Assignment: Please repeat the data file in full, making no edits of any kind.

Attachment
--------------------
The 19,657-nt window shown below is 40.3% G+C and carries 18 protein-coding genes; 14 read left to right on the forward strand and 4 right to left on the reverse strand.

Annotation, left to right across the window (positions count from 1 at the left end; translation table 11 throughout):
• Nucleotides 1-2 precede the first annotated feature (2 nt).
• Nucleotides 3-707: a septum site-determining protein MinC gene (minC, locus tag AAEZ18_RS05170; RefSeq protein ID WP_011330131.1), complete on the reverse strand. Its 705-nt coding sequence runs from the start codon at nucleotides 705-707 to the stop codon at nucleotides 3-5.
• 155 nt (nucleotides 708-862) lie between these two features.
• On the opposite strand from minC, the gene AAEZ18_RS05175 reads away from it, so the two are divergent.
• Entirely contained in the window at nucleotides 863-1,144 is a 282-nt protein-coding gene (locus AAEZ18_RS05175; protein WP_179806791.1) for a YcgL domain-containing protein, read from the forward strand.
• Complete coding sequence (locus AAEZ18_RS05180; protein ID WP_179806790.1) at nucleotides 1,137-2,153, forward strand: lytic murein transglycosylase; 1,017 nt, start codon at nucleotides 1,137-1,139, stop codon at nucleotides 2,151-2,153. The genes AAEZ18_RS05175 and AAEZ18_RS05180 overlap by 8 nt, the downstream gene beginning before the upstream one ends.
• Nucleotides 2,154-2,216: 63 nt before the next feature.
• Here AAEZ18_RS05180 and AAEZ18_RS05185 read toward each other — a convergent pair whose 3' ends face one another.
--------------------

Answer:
The 19,657-nt window shown below is 40.3% G+C and carries 18 protein-coding genes; 14 read left to right on the forward strand and 4 right to left on the reverse strand.

Annotation, left to right across the window (positions count from 1 at the left end; translation table 11 throughout):
• Nucleotides 1-2 precede the first annotated feature (2 nt).
• Nucleotides 3-707: a septum site-determining protein MinC gene (minC, locus tag AAEZ18_RS05170; RefSeq protein ID WP_011330131.1), complete on the reverse strand. Its 705-nt coding sequence runs from the start codon at nucleotides 705-707 to the stop codon at nucleotides 3-5.
• 155 nt (nucleotides 708-862) lie between these two features.
• On the opposite strand from minC, the gene AAEZ18_RS05175 reads away from it, so the two are divergent.
• Entirely contained in the window at nucleotides 863-1,144 is a 282-nt protein-coding gene (locus AAEZ18_RS05175; protein WP_179806791.1) for a YcgL domain-containing protein, read from the forward strand.
• Complete coding sequence (locus AAEZ18_RS05180; protein ID WP_179806790.1) at nucleotides 1,137-2,153, forward strand: lytic murein transglycosylase; 1,017 nt, start codon at nucleotides 1,137-1,139, stop codon at nucleotides 2,151-2,153. The genes AAEZ18_RS05175 and AAEZ18_RS05180 overlap by 8 nt, the downstream gene beginning before the upstream one ends.
• Nucleotides 2,154-2,216: 63 nt before the next feature.
• Here AAEZ18_RS05180 and AAEZ18_RS05185 read toward each other — a convergent pair whose 3' ends face one another.